There is precious little information about this innovative project. It was likely the first concrete dwelling in Britain and certainly the first intended for mass production. The entry sequence combined the Victorian exposed staircase with a gallery running across the façade. It’s a unique combination and the handling of the gallery and façade creates a distinct sense of hovering or being suspended in front of the façade. The gallery isn’t integrated into the façade but treated like an elaborated entablature. It makes for a continuous and strong connection with the street – unlike the Gun Street Scheme which has a more interiorised vertical circulation core. The stairs appear to curve at the top. There isn’t evidence in the few photographs of the galleries being used for anything other than access. There were, however, balconies provided at the back that could have been used for open air activities.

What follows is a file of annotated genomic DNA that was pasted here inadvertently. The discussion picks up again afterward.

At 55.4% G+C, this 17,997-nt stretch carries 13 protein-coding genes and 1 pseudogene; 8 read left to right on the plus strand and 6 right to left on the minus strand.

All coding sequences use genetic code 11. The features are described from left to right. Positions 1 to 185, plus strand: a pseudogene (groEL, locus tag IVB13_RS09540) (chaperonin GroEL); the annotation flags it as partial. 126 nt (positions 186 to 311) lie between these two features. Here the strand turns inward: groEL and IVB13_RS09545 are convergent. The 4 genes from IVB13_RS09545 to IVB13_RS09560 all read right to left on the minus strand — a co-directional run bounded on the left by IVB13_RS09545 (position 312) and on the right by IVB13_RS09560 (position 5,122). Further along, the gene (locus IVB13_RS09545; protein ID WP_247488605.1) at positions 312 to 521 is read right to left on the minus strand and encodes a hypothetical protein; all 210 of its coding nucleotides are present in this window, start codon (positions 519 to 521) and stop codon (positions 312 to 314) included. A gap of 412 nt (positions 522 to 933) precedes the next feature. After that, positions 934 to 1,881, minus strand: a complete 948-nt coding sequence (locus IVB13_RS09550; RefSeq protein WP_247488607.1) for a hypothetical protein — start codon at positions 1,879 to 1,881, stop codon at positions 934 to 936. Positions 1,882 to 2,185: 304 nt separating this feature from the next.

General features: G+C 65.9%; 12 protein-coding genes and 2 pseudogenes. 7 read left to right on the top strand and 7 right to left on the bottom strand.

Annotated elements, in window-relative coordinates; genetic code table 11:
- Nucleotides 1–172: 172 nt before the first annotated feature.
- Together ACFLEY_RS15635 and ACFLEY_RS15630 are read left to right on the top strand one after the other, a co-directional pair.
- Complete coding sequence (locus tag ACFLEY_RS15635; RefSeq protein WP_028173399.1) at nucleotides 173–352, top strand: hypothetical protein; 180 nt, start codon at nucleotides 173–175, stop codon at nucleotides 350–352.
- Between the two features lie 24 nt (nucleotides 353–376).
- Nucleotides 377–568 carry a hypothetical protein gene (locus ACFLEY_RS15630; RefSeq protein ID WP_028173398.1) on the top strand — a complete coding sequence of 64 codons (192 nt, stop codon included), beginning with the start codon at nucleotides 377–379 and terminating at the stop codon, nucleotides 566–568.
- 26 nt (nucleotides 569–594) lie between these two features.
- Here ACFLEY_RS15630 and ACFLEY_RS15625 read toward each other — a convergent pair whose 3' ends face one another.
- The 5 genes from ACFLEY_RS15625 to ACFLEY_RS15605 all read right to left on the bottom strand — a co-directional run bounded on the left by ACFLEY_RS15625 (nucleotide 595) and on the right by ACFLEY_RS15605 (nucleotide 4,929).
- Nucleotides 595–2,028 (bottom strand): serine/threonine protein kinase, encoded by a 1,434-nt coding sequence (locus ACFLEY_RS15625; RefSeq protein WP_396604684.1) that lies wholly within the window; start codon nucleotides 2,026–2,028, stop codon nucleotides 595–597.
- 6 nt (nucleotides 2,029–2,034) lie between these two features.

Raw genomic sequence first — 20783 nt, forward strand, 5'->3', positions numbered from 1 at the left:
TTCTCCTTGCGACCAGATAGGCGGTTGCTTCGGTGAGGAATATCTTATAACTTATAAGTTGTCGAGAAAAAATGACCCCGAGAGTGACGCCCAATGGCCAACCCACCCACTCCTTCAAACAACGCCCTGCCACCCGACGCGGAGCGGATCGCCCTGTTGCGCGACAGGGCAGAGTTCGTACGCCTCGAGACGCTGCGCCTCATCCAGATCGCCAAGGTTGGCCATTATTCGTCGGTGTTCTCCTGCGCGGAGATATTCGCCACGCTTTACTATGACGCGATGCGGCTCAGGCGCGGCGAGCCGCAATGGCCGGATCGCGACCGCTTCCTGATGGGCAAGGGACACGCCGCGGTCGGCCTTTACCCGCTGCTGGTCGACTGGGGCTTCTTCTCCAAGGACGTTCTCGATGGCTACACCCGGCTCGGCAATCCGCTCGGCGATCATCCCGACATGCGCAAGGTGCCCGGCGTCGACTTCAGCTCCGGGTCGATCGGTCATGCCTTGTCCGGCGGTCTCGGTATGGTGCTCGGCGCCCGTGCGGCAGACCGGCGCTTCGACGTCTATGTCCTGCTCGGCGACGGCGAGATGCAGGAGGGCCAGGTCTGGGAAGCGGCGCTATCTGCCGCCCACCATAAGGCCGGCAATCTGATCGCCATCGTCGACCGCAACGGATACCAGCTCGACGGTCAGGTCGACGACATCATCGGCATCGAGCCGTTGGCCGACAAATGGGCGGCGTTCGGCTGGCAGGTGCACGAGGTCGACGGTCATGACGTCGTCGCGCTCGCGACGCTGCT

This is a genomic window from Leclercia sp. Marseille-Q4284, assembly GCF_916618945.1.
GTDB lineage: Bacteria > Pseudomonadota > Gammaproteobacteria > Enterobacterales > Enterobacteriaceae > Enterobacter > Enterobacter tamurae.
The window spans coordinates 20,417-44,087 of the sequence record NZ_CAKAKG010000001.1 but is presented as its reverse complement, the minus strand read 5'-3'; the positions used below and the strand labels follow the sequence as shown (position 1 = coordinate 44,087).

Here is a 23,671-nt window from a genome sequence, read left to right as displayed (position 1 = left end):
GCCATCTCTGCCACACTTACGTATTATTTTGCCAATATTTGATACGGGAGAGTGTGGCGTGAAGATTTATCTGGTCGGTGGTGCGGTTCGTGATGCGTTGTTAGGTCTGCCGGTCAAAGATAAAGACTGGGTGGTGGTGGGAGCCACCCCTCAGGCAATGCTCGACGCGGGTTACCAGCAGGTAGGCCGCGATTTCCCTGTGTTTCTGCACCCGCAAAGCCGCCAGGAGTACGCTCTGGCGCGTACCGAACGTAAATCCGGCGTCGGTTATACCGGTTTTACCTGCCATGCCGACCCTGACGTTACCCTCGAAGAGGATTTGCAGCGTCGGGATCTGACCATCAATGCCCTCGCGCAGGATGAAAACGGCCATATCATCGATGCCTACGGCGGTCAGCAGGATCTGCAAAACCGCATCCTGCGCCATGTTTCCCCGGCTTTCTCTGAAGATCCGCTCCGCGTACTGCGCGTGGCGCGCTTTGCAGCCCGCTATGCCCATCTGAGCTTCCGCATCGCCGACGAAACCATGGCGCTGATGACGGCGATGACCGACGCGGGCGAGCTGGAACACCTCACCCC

- street (city) ⇒ niche with stair (ascend/threshold) ⇒ gallery (strong relationship to street) ⇒ door (one of two on each side)
There is no site information available for this project.
- First black & white image source unknown
- Second black & white image from www.liverpool-city-group.com
- Sepia image from https://municipaldreams.wordpress.com/2013/10/08/liverpool-first-council-houses-in-europe/
- Colour images from streetsofliverpool.co.uk/eldon-street-1964/
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